I went today to the Blog and Social Media Forum in London. Overall impression: useful, but an over emphasis on blogging to the detriment of other social technologies. I guess this isn't too surprising, as it probably is the easiest one to relate to. Of course, it is made the event more directly applicable to my current activity in this space.
So what key messages did I take away:
- It would appear that every organisation that has adopted blogging has seen it introduced covertly. Even Euan Semple
admittedsaid that this was the case at the BBC despite his position as Head of Knowledge Management. Critical mass is an ellusive quantity that will come at some point. Many people mentioned a year before it really took off. I feel much better about what I'm doing, in fact I am quite determined to send out the email currently sat with the IT Director myself and forget the more 'official' stamp of approval that I was seeking.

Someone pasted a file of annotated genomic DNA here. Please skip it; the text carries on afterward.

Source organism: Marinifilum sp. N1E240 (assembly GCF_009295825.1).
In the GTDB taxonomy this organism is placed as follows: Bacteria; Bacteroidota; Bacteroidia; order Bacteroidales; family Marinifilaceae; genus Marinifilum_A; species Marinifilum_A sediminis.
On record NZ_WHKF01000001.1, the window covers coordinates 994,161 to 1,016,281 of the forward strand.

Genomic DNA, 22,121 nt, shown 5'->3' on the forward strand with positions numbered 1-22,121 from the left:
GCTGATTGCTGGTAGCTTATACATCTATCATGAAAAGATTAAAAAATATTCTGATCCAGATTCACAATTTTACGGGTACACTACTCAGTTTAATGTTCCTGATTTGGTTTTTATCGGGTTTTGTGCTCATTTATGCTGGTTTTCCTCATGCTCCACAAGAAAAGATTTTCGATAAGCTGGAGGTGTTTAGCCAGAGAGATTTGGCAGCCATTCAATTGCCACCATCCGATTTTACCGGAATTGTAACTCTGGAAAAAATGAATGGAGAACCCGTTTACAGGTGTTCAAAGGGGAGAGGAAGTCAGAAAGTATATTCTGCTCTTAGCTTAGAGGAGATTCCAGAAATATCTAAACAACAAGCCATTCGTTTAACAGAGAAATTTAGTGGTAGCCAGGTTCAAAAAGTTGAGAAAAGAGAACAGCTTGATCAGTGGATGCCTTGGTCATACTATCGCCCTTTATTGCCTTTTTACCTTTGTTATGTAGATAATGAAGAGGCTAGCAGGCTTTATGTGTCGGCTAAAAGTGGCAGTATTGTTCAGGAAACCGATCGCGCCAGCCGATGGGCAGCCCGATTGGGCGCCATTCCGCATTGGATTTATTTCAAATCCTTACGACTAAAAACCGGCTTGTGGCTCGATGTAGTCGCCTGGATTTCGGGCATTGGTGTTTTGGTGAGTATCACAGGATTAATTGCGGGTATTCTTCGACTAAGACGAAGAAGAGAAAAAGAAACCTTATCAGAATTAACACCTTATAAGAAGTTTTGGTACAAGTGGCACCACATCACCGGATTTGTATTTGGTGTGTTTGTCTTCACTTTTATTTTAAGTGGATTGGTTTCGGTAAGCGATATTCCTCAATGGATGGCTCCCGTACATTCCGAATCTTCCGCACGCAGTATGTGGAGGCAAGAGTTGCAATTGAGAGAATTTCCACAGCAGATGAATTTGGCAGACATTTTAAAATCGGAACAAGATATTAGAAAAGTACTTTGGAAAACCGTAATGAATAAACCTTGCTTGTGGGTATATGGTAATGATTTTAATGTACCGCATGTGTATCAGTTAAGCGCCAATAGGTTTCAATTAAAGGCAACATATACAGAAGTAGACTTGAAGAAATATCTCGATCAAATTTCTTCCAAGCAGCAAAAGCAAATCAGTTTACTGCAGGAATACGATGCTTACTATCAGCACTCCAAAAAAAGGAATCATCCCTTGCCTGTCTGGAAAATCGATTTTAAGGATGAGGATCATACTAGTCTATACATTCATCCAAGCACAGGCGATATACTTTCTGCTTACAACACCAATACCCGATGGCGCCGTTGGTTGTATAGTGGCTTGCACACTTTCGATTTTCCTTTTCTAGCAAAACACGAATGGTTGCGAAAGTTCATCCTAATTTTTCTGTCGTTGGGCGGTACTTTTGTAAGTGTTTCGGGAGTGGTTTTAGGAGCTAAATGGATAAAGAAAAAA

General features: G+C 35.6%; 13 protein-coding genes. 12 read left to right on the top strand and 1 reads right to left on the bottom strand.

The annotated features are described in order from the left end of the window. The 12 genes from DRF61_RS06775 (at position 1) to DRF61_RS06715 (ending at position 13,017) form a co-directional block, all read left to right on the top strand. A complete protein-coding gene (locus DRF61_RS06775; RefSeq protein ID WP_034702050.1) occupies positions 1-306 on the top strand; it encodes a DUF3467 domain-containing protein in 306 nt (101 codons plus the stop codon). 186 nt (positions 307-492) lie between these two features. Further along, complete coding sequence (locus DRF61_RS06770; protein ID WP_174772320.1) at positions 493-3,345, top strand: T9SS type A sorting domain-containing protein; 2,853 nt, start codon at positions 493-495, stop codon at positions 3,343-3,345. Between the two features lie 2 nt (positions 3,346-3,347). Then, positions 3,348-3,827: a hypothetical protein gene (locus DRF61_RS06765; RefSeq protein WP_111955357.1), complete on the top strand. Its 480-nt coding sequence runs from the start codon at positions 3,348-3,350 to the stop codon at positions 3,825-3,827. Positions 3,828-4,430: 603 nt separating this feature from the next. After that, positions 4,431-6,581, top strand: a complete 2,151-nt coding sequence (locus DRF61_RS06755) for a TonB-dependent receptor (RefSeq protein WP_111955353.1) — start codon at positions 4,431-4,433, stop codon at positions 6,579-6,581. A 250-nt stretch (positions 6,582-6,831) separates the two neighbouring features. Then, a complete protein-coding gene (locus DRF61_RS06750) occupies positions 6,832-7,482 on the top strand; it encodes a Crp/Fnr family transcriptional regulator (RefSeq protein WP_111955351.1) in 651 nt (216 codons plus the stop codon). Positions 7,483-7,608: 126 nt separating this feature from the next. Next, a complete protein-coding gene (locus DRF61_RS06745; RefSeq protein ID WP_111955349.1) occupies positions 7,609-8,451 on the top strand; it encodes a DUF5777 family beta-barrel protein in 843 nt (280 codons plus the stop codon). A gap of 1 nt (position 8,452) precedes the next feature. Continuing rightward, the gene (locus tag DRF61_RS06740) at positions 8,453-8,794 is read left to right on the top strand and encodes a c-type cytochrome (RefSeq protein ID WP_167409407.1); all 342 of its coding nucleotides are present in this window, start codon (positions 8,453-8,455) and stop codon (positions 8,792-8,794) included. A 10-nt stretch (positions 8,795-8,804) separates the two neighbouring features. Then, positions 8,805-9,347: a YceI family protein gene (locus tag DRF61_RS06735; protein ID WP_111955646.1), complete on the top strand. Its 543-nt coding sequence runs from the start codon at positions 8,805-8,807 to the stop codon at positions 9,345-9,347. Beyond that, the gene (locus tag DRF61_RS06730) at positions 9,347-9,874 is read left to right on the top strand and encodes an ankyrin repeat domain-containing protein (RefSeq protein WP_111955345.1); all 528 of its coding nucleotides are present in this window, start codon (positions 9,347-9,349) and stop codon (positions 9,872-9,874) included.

- ROI is a silly question, don't prejudge what will emerge from connecting people. Business has always been done through relationships. The return will come through rebuilding relationships. Anyway, it's so cheap to set up. I've set up our blogging platform with SSO integrated to Active Directory for less than £400. How much ROI do you need for that cost? One of the case studies had spent £30,000 on an experiment, without any commitment to carrying on with the same software to full implementation. I think that's way too much, complete overkill.
- The question that I have been asked several times is 'Where am I supposed to find the time?'. This seems to be a common theme. People shouldn't look at blogging, or reading blogs as an add on to the day. Do they consider that conversations at the coffee machine are non-productive? Do they make time for that? How much unproductive time is spent in meetings? Networking/building relationships is a proven business enabler.
There is no turning back.